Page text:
We were told the average background color of the universe was turquoise. She said “that’s because a coyote ripped it from the mountains outside Cerrillos. But now they say it’s actually a shade of dark beige, drying mud colored.” It was a glitch in the software, the astronomers said. The coyote was unmoved.
She sits on the floor sorting coupons and roughly clipped articles on herbs and natural remedies. Occasionally she looks down at the hollow of her chest, at the still reddened slash left by the scalpel. “I’ve got no veins left. I hate those damn needles. If they want to poison me, I’ll drink it gladly. Socrates had nothing on me.”
I rub her feet as she slides into the MRI tube, and pull on her toes. “I can pull you out at any time.” I look at my wrist but there is no time in this room, checked at the door. Just the metronomic magnet. As she emerges she grabs my hand, presses it against my chest. I cradle her head and trace the scar across her scalp, trying to touch the missing brain matter, the tumor it nestled, pushing aside the brittle hair. “Lightly toasted,” she whispers with a weak smile. She hates white coats and stethoscopes. “They’re the new morticians.” They take her in small sections. She is a slide collection in the back of my closet, on the pathologists shelf. I want to gather them all and reassemble her. I want her to be a young girl of fifteen again.
Coyotes wander down from the Sandia hills. They gather outside the Santo Domingo Pueblo, sensing the slow seepage of heat from the sun baked adobe. There is no moon. They know each star. They stare into the darkened sky. They see only turquoise.
The abiding Buddha nature of birds is demonstrated by their calm ability to carry on conversations in the presence of interacting humans, who are too often deaf to the sounds in which nature immerses them.
But when we speak to the birds in a crude facsimile of their native chirp, caw and trill, they pause to listen, strain to understand us, wishing only to let us know their thoughts, their love of nature, and just how shocked and disappointed they are at our inability to exercise our stewardship.
I’ve been trying to discover how it is that those inside the beltway elected to office, or working for those who were elected, have all sense of irony (and in some cases. civility) erased.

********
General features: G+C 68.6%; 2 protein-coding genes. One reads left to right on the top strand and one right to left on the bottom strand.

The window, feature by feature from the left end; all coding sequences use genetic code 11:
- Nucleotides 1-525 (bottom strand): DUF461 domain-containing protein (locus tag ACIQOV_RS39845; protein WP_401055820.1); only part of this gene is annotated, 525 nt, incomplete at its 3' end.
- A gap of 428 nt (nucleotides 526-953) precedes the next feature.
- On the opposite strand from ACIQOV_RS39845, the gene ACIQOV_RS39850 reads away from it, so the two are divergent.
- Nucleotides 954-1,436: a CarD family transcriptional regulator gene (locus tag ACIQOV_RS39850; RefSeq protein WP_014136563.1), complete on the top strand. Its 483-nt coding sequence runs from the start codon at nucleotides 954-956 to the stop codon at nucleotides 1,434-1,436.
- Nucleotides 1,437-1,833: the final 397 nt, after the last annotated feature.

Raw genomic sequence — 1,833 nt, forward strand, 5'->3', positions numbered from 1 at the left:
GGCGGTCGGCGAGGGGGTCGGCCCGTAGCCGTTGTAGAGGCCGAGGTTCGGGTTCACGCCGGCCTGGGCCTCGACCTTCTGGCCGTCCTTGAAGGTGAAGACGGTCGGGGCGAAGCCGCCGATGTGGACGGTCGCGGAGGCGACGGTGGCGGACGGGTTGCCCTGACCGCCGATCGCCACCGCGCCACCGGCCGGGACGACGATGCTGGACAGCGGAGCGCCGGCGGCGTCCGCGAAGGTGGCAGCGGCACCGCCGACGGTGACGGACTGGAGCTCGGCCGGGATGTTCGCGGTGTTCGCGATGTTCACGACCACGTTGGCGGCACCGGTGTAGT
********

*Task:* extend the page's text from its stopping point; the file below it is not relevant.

How else to explain that for many there can be no climate change while the nation they serve is bearing its cost, climatologically and in discourse and diversity, and still they won’t see that baked Alaska is no longer just a dessert at a Party or PAC dinner.
Or to be blind to the fact that their parents or grandparents once stared up at the Lady in the Harbor, that they were the tired and the poor yearning for the freedom they would now so easily deny others, that they and theirs were the invading mob, nonetheless welcomed in the promise of an ever greater land.
Perhaps it is best I never learn for in this world a finely honed sense of irony may be our last, best hope for salvaging our sanity.
Do those, who imagine themselves leaders, or smarter and better than the rest of us, and who deny science, (no, the amassing of money is not a law of physics) plan to take up swimming?
Or will they wait until the bears are at their door, their white coats grayed by the last belches of soggy coal, and then bemoan the fact that their yachts have floated off on the rising seas that now lap at their once beach view feet.
It’s no matter to most of the people of the world who starved to death or died of disease years ago.
It was a Thursday in August when he first noticed it. It was an unusually cool day, not the sort you’d expect in the middle of summer, but he knew the weather was ever more unpredictable. He was certain it hadn’t been there the day before, but he was surprised it was still there the day after, albeit ever so slightly larger. When he asked the elders about it, they merely laughed. “It is what you get for suddenly giving him a bedtime after dark,” his father said, “wait until he discovers the stars.”